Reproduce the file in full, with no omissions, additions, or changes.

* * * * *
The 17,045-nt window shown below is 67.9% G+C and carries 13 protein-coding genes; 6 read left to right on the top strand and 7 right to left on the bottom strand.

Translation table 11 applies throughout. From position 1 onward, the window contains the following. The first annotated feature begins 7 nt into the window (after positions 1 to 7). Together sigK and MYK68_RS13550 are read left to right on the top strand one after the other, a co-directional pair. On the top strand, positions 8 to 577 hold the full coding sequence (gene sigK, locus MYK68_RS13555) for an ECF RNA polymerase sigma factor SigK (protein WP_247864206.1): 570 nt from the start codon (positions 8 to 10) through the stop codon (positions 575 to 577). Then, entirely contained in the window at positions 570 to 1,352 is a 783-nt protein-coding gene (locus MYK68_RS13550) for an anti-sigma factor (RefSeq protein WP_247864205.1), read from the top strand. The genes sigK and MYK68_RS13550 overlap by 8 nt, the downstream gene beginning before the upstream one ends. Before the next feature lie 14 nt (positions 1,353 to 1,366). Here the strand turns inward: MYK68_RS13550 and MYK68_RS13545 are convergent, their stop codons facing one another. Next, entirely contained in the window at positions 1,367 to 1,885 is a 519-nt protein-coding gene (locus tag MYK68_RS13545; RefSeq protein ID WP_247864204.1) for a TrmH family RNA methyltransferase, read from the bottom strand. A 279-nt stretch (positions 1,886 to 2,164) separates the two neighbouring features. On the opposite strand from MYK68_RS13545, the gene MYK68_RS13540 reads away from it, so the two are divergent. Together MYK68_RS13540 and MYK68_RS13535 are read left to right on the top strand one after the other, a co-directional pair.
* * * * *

The 17,045-nt window shown below is 67.9% G+C and carries 13 protein-coding genes; 6 read left to right on the top strand and 7 right to left on the bottom strand.

Translation table 11 applies throughout. From position 1 onward, the window contains the following. The first annotated feature begins 7 nt into the window (after positions 1 to 7). Together sigK and MYK68_RS13550 are read left to right on the top strand one after the other, a co-directional pair. On the top strand, positions 8 to 577 hold the full coding sequence (gene sigK, locus MYK68_RS13555) for an ECF RNA polymerase sigma factor SigK (protein WP_247864206.1): 570 nt from the start codon (positions 8 to 10) through the stop codon (positions 575 to 577). Then, entirely contained in the window at positions 570 to 1,352 is a 783-nt protein-coding gene (locus MYK68_RS13550) for an anti-sigma factor (RefSeq protein WP_247864205.1), read from the top strand. The genes sigK and MYK68_RS13550 overlap by 8 nt, the downstream gene beginning before the upstream one ends. Before the next feature lie 14 nt (positions 1,353 to 1,366). Here the strand turns inward: MYK68_RS13550 and MYK68_RS13545 are convergent, their stop codons facing one another. Next, entirely contained in the window at positions 1,367 to 1,885 is a 519-nt protein-coding gene (locus tag MYK68_RS13545; RefSeq protein ID WP_247864204.1) for a TrmH family RNA methyltransferase, read from the bottom strand. A 279-nt stretch (positions 1,886 to 2,164) separates the two neighbouring features. On the opposite strand from MYK68_RS13545, the gene MYK68_RS13540 reads away from it, so the two are divergent. Together MYK68_RS13540 and MYK68_RS13535 are read left to right on the top strand one after the other, a co-directional pair.